Popular Weight Loss Sleeve Surgery Update You Need to Know
The laparoscopic sleeve gastrectomy (LSG) surgical technique for weight loss is growing in popularity for many who are obese and unable to lose weight through dieting and exercise. While it has proven effective for weight loss immediately following surgery, there is an important update about this popular weight loss surgical technique that you need to know.
When choosing a bariatric procedure for weight loss, it pays to do your research, weigh the pros versus the cons, and then decide on which will benefit you the most. However, the majority of the data available reveals only the immediate, short-term benefits and negatives due to the fact that this is still a relatively young field of medicine.
Addressing this shortcoming of data, a new study published in the journal JAMA Surgery analyzed how bariatric patients who chose sleeve-style weight loss surgery fared during their first 5 years following surgery. The objective of the study was to investigate the long-term effects of laparoscopic sleeve gastrectomy on weight loss, diabetes mellitus, hypertension, dyslipidemia, and hyperuricemia.
Gleaning data from a population of 443 patients at Rabin Medical Center at Beilinson Hospital in Peta Tikvah, Israel, who had laparoscopic sleeve gastrectomy, researchers were able to factor in useable data out of 241 patients for the first-year follow-up; 128 patients for the third-year follow-up; and 39 patients for the fifth-year follow-up. The significance of knowing these numbers is that it shows that the final sample sizes used in their statistical analysis were relatively small.
After crunching the numbers, what the researchers found was that many of the patients had significant weight regain and a return of their type 2 diabetes during the five-year period.
According to interview quotes of the researchers by CBS News:
"The longer follow-up data revealed weight regain and a decrease in remission rates for type 2 diabetes mellitus and other obesity-related co-morbidities," lead author Dr. Andrei Keidar of Beilinson Hospital in Petah Tikva Israel, said in a statement.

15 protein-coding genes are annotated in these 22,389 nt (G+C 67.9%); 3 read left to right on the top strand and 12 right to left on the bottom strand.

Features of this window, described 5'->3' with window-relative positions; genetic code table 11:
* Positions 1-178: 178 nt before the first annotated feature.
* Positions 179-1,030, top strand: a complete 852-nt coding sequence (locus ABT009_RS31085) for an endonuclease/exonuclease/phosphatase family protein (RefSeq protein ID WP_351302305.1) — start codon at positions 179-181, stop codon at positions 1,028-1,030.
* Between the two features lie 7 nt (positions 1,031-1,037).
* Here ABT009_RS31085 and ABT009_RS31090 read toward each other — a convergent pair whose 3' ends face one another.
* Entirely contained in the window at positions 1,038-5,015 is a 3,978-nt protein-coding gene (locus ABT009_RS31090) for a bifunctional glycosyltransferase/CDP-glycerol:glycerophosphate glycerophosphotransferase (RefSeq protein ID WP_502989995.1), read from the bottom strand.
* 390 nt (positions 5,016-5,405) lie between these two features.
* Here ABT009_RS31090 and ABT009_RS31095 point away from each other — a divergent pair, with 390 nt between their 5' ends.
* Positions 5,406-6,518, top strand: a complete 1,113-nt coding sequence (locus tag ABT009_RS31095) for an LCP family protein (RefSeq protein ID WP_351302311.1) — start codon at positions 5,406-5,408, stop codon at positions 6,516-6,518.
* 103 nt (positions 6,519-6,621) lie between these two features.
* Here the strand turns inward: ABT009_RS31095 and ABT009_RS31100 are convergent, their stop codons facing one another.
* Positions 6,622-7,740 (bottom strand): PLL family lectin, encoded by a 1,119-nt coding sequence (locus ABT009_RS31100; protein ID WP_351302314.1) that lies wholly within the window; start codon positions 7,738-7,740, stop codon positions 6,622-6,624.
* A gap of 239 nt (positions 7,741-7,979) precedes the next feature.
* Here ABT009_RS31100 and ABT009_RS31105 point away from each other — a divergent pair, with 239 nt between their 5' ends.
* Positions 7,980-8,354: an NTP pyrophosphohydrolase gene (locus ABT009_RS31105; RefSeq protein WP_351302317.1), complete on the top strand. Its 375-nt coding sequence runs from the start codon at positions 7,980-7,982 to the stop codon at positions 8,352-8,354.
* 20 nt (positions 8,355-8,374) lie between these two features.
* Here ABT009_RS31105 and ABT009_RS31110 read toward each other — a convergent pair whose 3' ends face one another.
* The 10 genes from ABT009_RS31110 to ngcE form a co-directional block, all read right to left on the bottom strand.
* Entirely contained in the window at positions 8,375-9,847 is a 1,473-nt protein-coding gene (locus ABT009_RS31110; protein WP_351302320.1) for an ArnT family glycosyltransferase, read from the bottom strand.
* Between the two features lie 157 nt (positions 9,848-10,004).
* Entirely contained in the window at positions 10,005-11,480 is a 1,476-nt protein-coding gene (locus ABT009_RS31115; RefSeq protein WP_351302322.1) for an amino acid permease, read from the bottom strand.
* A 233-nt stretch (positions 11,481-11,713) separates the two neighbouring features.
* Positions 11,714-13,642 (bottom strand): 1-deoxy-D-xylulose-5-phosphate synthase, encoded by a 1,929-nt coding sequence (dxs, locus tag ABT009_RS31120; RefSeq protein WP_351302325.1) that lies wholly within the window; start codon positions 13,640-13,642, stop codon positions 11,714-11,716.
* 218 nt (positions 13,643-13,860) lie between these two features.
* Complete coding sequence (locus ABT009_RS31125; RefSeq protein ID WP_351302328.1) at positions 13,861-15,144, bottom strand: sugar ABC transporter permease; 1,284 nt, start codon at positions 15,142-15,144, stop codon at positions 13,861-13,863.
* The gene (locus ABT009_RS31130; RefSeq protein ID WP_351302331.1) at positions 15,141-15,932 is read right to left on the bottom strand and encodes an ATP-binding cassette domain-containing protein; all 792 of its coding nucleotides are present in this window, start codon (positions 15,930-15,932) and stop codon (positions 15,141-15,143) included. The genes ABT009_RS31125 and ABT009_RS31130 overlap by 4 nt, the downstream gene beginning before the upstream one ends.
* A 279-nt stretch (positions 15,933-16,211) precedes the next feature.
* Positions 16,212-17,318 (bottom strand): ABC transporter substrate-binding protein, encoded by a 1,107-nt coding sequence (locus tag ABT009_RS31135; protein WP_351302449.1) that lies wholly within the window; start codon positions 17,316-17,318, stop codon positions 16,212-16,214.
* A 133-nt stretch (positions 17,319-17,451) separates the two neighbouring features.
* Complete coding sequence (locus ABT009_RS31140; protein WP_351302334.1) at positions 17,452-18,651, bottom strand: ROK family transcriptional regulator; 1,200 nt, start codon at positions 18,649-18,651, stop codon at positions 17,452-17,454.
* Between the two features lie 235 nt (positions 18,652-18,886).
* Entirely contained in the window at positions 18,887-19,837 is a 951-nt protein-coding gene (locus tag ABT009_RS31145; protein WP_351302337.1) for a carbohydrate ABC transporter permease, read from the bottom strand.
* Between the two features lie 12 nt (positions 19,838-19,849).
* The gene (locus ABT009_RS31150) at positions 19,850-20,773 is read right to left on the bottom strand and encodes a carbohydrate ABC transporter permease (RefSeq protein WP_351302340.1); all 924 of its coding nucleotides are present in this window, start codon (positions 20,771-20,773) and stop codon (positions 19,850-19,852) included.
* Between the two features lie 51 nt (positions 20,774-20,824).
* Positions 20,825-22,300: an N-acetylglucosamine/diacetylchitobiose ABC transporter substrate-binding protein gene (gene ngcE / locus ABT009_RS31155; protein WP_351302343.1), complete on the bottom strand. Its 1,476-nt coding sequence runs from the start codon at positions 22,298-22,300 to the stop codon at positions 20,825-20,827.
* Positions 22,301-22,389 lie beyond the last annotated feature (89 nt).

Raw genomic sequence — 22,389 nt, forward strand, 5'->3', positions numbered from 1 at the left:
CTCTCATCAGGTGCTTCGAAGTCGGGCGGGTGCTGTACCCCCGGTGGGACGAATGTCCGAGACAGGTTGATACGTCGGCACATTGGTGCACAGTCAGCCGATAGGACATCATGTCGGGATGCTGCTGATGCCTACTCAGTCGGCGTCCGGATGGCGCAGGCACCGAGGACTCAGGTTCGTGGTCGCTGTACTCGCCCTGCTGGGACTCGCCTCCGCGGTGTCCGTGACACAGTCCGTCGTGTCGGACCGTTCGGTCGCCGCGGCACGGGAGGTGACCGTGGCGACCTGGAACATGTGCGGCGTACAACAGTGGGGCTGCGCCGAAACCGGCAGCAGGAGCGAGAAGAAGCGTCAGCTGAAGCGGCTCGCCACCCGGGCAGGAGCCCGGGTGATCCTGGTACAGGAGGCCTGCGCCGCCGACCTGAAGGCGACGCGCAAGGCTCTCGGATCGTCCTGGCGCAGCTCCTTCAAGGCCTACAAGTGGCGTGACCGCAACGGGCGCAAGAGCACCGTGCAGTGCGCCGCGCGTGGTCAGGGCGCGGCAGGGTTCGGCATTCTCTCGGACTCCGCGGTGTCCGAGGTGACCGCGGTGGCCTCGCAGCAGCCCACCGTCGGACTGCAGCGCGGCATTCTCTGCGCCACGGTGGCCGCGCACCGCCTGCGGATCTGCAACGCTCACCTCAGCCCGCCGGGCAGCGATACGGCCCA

"These data should be taken into consideration in the decision-making process for the most appropriate operation for a given obese patient."
So, should these results weigh more heavily as a con toward patient decision making as to whether choose other bariatric surgical techniques over the sleeve technique? Not necessarily. As pointed out by health experts, the finding needs further investigation making side-by-side comparisons to other weight loss surgical techniques.
"There are numerous studies that seems to hint that the sleeve is maybe less effective than the gastric bypass on long-term efficacy in the treatment of diabetes," said Dr. Namir Katkhouda, professor of surgery at the Keck School of Medicine of the University of Southern California and director of the bariatric surgery program, adding that the new finding, "…begs the ultimate question of comparing prospectively, in a randomized fashion, the sleeve to the bypass. And then we'll see who emerges as the winner."
For now however, bariatric surgery—even the afore-discussed laparoscopic sleeve gastrectomy technique―remains a recommended treatment for the obese due to the fact that patients are benefitting from the subsequent weight loss.
"Weight loss surgery, if you are morbidly obese and you have tried and failed other conservative methods," said Katkhouda, "[is] a very safe and effective operation for weight loss and for treatment of other co-morbidities, such as hypertension and especially Type 2 diabetes. That remark includes the laparoscopic Roux-en-Y gastric bypass, and the sleeve. I find both very effective and safe."
Here are some informative articles comparing the different types of weight loss surgery:
“Long-term Metabolic Effects of Laparoscopic Sleeve Gastrectomy” JAMA Surgery Published online August 05, 2015; Inbal Golomb, BSc; Matan Ben David, MD; Adi Glass, BSc; Tamara Kolitz, MD; Andrei Keidar, MD.